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Why You Shouldn’t Buy a Moon Cactus

My sister bought me a baby cactus when she was in Barcelona over the summer. Since then, my plant collection has grown quite a bit. I mostly have cactuses and other succulents because they are very easy to care for and look nice. Whenever I buy new plants, I make sure to get something different. When I started my cactus-craze, I bought a moon cactus. Things were going great until recently.

I was skeptical about buying a moon cactus because they’re grafted plants, so they do not naturally occur in nature. Plants are grafted by joining the tissue of two or more plants so that they can grow together. Moon cactuses are almost always made from putting a Gymnocalycium mihanovichii on top of a thin Hylocereus cactus. The former type of cactus is known for its bright colors, which often come in pink, red, yellow or orange. Unlike most brightly colored plants, these cactuses are not flowers and grow on their own. Due to a genetic mutation, mihanovichii lack chlorophyll, the chemical that makes plants green and is necessary for them to survive. Unless this cactus is grafted onto another cactus that actually has chlorophyll, it will die very young.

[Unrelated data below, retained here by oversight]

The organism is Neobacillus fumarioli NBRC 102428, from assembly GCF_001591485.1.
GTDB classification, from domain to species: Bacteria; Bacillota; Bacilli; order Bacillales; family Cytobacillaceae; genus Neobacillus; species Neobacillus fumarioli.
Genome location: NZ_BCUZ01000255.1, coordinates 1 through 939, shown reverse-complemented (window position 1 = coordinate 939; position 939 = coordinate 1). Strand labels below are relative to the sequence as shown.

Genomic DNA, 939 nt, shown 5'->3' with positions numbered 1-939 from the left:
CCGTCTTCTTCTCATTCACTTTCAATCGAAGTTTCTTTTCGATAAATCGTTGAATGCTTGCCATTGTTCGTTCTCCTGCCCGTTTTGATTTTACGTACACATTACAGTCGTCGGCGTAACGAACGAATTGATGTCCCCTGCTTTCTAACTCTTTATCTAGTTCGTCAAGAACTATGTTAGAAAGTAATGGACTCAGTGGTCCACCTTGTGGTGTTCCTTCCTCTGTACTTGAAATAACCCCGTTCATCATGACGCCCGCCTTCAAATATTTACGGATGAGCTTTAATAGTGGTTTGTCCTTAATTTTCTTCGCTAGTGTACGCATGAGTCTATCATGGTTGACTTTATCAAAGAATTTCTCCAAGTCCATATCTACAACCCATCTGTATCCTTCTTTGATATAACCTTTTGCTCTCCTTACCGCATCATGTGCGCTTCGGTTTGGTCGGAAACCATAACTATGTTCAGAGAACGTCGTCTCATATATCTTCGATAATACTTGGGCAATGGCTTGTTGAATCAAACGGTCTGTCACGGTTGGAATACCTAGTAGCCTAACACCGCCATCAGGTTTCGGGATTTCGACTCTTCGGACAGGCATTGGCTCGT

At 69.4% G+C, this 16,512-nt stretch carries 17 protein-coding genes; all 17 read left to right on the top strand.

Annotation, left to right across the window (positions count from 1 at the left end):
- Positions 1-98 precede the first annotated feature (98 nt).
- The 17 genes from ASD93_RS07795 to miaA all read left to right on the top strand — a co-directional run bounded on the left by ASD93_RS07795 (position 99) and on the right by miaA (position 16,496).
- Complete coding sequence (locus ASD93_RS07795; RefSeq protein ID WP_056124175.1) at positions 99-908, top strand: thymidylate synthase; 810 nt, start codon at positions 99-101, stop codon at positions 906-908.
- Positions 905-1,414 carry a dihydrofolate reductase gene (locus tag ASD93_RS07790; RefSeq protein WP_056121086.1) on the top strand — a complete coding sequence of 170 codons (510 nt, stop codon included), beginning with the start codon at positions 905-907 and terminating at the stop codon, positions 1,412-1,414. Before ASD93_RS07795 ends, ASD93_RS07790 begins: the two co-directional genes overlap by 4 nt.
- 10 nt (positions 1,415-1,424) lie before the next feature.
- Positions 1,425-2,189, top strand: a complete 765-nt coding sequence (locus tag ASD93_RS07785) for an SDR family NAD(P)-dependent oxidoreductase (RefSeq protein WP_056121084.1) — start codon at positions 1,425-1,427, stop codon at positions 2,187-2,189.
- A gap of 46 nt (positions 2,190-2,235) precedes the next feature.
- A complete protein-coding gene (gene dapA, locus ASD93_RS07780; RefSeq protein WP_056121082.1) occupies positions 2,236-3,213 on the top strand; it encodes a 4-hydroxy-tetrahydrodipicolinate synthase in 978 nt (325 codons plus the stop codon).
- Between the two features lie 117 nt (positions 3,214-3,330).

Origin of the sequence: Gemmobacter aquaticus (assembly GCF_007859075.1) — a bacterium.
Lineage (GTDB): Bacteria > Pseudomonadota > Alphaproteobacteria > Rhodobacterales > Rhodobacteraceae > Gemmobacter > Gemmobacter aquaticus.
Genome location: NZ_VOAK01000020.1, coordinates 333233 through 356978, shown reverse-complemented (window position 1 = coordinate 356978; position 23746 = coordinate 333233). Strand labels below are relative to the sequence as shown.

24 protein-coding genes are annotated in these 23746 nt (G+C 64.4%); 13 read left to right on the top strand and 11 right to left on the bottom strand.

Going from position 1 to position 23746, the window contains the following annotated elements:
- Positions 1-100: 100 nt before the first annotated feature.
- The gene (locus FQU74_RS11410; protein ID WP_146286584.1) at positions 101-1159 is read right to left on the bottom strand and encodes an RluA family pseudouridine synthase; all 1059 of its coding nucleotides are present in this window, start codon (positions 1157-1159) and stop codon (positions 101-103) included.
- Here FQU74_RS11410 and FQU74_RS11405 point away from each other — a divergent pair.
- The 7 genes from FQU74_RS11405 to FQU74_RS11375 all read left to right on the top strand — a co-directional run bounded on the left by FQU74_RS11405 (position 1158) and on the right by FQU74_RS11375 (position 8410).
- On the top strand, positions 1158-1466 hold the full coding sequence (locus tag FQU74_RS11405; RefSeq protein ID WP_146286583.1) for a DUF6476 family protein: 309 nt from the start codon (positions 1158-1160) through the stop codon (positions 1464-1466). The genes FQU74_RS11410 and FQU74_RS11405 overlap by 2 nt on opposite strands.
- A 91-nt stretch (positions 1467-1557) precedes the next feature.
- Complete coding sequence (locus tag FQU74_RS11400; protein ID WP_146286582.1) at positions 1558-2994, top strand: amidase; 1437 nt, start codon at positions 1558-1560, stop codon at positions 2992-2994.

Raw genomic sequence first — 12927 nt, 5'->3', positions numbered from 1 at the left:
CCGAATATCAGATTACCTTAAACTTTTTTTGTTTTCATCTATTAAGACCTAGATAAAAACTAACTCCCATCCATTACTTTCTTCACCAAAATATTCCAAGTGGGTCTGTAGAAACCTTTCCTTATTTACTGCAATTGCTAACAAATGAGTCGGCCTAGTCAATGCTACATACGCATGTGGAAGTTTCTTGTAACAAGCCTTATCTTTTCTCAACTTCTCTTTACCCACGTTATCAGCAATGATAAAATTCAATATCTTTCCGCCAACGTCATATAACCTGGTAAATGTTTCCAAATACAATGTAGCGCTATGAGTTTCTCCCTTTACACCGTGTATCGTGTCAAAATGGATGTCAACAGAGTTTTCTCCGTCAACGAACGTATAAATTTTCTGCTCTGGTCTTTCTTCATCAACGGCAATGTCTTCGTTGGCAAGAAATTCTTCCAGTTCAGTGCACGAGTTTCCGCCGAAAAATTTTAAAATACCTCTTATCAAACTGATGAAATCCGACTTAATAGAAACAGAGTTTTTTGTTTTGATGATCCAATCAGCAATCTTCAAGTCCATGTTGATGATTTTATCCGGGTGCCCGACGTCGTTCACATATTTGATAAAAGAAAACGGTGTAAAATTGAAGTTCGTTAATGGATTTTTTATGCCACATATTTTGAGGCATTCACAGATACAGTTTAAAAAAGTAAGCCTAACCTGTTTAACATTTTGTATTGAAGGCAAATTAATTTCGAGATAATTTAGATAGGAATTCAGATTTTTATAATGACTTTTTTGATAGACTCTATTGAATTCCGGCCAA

Okay, so creating moon cactuses saves a plant that would otherwise die…so what’s the problem? Well, this hybrid plant is doomed to fail. Should the plant remain healthy, the different growth rates of the two cactuses will cause the pair to become detached within a few years. It’s also a possibility that the host plant (the Hylocereus) will reject the graft and slowly die. Unfortunately, this is what is happening to mine. I’ve had it for nine or 10 months now, so it was a decent run but still disappointing. 

You can tell if a moon cactus is rejecting the graft if the plant appears to be dying top to bottom. If the unhealthy color in the base plant starts from the bottom, it’s likely that you’re dealing with root rot. Once the base cactus starts to die from rejecting the top, there is nothing you can do to fix the damage. These plants are fairly cheap, so it might not seem like a big deal to replace it. If you would prefer a cactus that will last for far longer with proper care, I would suggest getting a less flashy one.

Gillian was the Campus Correspondent for Her Campus at Ithaca from September 2018 to May 2019. She was a journalism major and anthropology minor at Ithaca College and graduated in May 2019. Gillian enjoys reading, writing, Harry Potter, the Sims and grilled cheese. 
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